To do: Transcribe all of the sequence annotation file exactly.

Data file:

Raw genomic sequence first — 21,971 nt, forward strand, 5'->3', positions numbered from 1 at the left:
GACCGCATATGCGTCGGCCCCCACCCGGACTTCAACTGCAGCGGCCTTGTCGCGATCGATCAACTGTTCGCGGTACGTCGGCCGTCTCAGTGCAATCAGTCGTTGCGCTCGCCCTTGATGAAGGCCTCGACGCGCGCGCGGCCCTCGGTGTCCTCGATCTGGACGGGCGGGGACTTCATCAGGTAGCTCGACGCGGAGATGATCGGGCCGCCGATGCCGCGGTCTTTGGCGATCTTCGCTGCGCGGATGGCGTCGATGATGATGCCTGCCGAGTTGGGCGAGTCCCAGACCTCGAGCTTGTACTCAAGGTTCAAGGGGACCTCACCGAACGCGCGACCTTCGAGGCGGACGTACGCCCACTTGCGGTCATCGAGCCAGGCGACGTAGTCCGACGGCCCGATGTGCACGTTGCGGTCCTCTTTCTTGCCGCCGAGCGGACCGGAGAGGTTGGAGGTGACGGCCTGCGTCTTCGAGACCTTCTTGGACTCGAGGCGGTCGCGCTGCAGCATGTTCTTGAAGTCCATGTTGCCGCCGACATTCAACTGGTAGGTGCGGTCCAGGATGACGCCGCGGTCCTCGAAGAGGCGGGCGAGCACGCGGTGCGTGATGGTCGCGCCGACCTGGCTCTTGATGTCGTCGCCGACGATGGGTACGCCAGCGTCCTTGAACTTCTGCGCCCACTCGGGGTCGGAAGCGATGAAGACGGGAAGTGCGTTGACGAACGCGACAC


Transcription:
Raw genomic sequence first — 21,971 nt, forward strand, 5'->3', positions numbered from 1 at the left:
GACCGCATATGCGTCGGCCCCCACCCGGACTTCAACTGCAGCGGCCTTGTCGCGATCGATCAACTGTTCGCGGTACGTCGGCCGTCTCAGTGCAATCAGTCGTTGCGCTCGCCCTTGATGAAGGCCTCGACGCGCGCGCGGCCCTCGGTGTCCTCGATCTGGACGGGCGGGGACTTCATCAGGTAGCTCGACGCGGAGATGATCGGGCCGCCGATGCCGCGGTCTTTGGCGATCTTCGCTGCGCGGATGGCGTCGATGATGATGCCTGCCGAGTTGGGCGAGTCCCAGACCTCGAGCTTGTACTCAAGGTTCAAGGGGACCTCACCGAACGCGCGACCTTCGAGGCGGACGTACGCCCACTTGCGGTCATCGAGCCAGGCGACGTAGTCCGACGGCCCGATGTGCACGTTGCGGTCCTCTTTCTTGCCGCCGAGCGGACCGGAGAGGTTGGAGGTGACGGCCTGCGTCTTCGAGACCTTCTTGGACTCGAGGCGGTCGCGCTGCAGCATGTTCTTGAAGTCCATGTTGCCGCCGACATTCAACTGGTAGGTGCGGTCCAGGATGACGCCGCGGTCCTCGAAGAGGCGGGCGAGCACGCGGTGCGTGATGGTCGCGCCGACCTGGCTCTTGATGTCGTCGCCGACGATGGGTACGCCAGCGTCCTTGAACTTCTGCGCCCACTCGGGGTCGGAAGCGATGAAGACGGGAAGTGCGTTGACGAACGCGACAC